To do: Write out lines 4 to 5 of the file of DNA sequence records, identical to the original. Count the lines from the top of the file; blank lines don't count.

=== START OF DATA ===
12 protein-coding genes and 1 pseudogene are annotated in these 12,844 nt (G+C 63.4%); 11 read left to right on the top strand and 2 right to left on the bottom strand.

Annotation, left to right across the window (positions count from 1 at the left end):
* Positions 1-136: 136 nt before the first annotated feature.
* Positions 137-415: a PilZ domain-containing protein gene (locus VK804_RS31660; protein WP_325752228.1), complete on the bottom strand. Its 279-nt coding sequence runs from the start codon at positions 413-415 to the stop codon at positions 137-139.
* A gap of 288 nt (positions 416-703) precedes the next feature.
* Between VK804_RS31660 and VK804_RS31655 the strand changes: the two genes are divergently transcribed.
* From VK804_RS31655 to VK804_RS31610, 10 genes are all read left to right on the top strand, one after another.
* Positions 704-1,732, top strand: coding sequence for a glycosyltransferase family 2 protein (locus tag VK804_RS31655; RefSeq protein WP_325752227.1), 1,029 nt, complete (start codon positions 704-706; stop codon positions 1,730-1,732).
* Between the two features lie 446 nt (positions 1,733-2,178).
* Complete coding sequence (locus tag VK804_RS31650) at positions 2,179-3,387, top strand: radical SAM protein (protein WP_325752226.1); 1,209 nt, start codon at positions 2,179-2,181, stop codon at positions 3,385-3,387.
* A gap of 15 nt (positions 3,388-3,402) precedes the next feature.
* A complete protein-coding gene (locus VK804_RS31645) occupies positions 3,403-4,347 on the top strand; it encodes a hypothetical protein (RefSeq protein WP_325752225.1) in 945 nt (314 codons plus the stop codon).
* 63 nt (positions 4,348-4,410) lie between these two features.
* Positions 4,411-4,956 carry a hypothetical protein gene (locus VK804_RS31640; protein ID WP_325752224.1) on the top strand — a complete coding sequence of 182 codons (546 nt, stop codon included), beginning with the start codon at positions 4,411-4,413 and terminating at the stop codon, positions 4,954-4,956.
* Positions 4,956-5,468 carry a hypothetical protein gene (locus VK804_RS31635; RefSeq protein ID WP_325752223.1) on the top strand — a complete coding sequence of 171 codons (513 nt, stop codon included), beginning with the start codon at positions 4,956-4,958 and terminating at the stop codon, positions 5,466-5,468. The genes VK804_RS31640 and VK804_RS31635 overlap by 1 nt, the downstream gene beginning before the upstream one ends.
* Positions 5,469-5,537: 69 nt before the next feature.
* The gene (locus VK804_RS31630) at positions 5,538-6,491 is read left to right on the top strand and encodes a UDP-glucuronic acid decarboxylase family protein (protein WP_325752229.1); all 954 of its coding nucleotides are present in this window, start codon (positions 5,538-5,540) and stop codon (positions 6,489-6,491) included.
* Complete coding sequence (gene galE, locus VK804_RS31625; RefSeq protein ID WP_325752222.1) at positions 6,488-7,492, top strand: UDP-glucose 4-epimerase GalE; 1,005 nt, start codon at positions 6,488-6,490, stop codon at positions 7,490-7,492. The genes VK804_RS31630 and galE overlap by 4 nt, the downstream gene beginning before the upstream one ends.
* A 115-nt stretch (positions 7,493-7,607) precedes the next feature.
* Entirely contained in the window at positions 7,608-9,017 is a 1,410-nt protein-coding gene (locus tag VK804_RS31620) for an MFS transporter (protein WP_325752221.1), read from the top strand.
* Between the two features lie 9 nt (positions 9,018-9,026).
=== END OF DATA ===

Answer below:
* Positions 137-415: a PilZ domain-containing protein gene (locus VK804_RS31660; protein WP_325752228.1), complete on the bottom strand. Its 279-nt coding sequence runs from the start codon at positions 413-415 to the stop codon at positions 137-139.
* A gap of 288 nt (positions 416-703) precedes the next feature.